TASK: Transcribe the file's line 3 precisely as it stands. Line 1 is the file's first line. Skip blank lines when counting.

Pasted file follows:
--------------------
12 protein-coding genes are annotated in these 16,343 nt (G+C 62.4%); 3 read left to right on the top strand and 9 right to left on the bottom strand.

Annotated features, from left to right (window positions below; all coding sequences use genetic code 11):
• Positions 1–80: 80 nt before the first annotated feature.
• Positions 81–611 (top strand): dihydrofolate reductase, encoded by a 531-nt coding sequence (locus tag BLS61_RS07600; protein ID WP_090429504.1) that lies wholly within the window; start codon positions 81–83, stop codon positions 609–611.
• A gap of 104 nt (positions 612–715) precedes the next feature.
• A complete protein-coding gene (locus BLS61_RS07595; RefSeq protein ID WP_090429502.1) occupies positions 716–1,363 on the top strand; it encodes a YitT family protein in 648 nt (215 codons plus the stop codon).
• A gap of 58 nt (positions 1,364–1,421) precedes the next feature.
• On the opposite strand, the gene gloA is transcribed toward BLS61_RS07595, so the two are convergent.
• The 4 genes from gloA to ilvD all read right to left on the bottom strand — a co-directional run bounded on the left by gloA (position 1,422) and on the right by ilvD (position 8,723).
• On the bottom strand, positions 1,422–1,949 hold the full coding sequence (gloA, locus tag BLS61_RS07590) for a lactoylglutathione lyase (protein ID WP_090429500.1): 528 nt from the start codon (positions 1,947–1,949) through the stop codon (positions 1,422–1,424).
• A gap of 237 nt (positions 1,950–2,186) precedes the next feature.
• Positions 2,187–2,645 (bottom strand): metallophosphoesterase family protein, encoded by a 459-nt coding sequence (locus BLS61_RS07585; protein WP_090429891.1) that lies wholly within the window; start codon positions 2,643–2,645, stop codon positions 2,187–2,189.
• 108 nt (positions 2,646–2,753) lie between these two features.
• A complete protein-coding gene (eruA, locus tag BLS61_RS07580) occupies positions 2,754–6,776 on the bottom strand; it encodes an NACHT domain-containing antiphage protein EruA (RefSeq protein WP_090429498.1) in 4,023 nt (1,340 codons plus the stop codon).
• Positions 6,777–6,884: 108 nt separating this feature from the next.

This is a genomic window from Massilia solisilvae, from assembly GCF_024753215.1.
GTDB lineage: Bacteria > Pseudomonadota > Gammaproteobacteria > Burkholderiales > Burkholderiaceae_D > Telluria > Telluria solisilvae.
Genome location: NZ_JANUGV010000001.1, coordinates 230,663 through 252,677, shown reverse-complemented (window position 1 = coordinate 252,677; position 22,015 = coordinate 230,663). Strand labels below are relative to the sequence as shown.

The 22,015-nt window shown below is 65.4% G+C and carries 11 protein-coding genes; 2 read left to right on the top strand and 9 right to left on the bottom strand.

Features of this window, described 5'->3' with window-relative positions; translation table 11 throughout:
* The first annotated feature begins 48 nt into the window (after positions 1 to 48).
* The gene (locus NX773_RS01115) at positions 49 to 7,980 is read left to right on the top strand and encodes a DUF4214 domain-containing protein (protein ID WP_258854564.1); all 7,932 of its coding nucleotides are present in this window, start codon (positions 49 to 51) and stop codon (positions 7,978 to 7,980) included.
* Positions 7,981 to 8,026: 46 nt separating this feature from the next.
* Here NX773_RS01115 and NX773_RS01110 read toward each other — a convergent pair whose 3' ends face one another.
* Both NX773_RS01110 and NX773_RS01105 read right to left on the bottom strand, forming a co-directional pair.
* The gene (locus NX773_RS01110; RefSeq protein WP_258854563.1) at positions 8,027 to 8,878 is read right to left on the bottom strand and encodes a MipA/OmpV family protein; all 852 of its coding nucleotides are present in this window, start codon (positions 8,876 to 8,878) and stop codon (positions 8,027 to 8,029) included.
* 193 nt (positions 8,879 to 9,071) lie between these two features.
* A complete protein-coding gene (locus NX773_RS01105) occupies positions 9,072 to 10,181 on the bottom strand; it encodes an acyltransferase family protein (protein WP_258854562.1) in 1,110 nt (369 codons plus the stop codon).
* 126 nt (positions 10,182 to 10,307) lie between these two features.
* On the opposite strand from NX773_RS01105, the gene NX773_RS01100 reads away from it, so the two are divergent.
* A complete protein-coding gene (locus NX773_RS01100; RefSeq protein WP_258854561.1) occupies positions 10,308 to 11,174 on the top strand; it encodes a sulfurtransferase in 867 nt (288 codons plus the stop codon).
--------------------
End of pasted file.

• Positions 1–80: 80 nt before the first annotated feature.